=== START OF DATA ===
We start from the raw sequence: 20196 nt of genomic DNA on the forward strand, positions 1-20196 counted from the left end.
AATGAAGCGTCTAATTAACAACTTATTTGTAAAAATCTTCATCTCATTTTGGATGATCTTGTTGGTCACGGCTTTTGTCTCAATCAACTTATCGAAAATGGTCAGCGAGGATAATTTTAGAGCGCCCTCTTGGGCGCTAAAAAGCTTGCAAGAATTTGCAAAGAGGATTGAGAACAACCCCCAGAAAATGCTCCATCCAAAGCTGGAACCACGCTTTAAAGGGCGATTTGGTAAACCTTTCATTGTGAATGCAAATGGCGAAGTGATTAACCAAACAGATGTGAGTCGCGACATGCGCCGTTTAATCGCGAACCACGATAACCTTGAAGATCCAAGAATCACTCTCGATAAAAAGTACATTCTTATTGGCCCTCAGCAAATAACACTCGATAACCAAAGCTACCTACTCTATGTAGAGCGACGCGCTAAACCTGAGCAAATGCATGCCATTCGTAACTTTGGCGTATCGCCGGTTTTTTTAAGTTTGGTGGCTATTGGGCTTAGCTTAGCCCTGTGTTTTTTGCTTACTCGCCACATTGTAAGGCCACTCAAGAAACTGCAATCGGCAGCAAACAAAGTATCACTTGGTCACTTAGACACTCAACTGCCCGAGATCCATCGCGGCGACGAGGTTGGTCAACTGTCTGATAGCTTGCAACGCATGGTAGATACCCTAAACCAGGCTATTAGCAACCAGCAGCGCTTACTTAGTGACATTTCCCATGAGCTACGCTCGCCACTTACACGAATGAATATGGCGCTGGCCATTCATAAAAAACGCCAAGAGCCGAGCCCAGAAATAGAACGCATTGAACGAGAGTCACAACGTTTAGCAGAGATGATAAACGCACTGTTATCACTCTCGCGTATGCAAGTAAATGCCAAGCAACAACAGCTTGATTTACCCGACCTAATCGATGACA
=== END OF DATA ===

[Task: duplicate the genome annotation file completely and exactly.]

We start from the raw sequence: 20196 nt of genomic DNA on the forward strand, positions 1-20196 counted from the left end.
AATGAAGCGTCTAATTAACAACTTATTTGTAAAAATCTTCATCTCATTTTGGATGATCTTGTTGGTCACGGCTTTTGTCTCAATCAACTTATCGAAAATGGTCAGCGAGGATAATTTTAGAGCGCCCTCTTGGGCGCTAAAAAGCTTGCAAGAATTTGCAAAGAGGATTGAGAACAACCCCCAGAAAATGCTCCATCCAAAGCTGGAACCACGCTTTAAAGGGCGATTTGGTAAACCTTTCATTGTGAATGCAAATGGCGAAGTGATTAACCAAACAGATGTGAGTCGCGACATGCGCCGTTTAATCGCGAACCACGATAACCTTGAAGATCCAAGAATCACTCTCGATAAAAAGTACATTCTTATTGGCCCTCAGCAAATAACACTCGATAACCAAAGCTACCTACTCTATGTAGAGCGACGCGCTAAACCTGAGCAAATGCATGCCATTCGTAACTTTGGCGTATCGCCGGTTTTTTTAAGTTTGGTGGCTATTGGGCTTAGCTTAGCCCTGTGTTTTTTGCTTACTCGCCACATTGTAAGGCCACTCAAGAAACTGCAATCGGCAGCAAACAAAGTATCACTTGGTCACTTAGACACTCAACTGCCCGAGATCCATCGCGGCGACGAGGTTGGTCAACTGTCTGATAGCTTGCAACGCATGGTAGATACCCTAAACCAGGCTATTAGCAACCAGCAGCGCTTACTTAGTGACATTTCCCATGAGCTACGCTCGCCACTTACACGAATGAATATGGCGCTGGCCATTCATAAAAAACGCCAAGAGCCGAGCCCAGAAATAGAACGCATTGAACGAGAGTCACAACGTTTAGCAGAGATGATAAACGCACTGTTATCACTCTCGCGTATGCAAGTAAATGCCAAGCAACAACAGCTTGATTTACCCGACCTAATCGATGACA